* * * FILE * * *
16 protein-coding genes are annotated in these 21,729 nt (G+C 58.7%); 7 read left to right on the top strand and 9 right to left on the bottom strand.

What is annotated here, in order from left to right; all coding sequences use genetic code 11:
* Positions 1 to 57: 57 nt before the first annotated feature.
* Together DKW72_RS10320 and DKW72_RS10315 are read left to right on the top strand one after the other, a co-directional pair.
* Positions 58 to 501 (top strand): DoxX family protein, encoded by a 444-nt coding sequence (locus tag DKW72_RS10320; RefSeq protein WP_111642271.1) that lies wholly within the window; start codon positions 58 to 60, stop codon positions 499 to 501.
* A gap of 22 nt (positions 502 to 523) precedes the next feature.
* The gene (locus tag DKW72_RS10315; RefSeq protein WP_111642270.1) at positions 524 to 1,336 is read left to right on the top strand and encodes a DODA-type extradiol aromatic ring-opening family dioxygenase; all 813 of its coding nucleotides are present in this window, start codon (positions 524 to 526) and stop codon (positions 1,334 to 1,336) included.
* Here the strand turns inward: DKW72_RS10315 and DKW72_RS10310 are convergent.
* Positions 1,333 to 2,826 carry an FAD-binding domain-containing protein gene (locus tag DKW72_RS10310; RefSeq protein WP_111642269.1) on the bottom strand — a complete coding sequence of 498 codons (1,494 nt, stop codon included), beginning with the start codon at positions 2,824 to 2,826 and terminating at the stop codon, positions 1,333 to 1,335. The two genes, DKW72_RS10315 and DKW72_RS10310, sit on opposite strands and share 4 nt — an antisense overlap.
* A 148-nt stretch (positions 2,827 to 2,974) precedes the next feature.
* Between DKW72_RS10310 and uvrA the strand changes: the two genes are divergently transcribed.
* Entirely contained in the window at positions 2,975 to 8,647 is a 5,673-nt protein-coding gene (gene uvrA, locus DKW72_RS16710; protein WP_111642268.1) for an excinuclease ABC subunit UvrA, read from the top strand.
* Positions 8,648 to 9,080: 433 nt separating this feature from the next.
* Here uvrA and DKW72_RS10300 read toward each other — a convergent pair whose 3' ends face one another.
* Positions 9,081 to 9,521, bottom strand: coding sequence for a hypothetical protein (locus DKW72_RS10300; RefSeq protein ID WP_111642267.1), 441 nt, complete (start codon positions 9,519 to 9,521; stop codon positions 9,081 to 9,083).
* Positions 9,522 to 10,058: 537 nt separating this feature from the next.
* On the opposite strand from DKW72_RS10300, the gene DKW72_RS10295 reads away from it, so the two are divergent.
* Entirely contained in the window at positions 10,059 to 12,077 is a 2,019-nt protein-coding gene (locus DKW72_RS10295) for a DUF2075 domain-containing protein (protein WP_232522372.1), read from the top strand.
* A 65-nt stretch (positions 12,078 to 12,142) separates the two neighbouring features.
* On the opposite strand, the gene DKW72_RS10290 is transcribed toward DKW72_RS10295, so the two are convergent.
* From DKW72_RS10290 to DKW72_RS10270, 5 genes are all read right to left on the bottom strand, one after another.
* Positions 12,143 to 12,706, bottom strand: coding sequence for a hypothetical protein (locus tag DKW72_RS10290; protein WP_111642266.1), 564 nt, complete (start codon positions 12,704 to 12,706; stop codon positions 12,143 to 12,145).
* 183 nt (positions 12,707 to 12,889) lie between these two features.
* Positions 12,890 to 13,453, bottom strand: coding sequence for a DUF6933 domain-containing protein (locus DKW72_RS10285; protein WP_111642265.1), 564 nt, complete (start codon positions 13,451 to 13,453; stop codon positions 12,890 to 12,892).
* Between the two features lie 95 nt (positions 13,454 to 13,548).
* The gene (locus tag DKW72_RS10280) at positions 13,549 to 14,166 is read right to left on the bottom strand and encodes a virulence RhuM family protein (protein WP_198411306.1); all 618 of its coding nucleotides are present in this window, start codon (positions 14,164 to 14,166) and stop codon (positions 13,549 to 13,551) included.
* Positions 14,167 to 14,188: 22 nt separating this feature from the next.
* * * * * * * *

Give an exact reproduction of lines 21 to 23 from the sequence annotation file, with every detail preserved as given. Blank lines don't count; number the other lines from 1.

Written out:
* From DKW72_RS10290 to DKW72_RS10270, 5 genes are all read right to left on the bottom strand, one after another.
* Positions 12,143 to 12,706, bottom strand: coding sequence for a hypothetical protein (locus tag DKW72_RS10290; protein WP_111642266.1), 564 nt, complete (start codon positions 12,704 to 12,706; stop codon positions 12,143 to 12,145).
* 183 nt (positions 12,707 to 12,889) lie between these two features.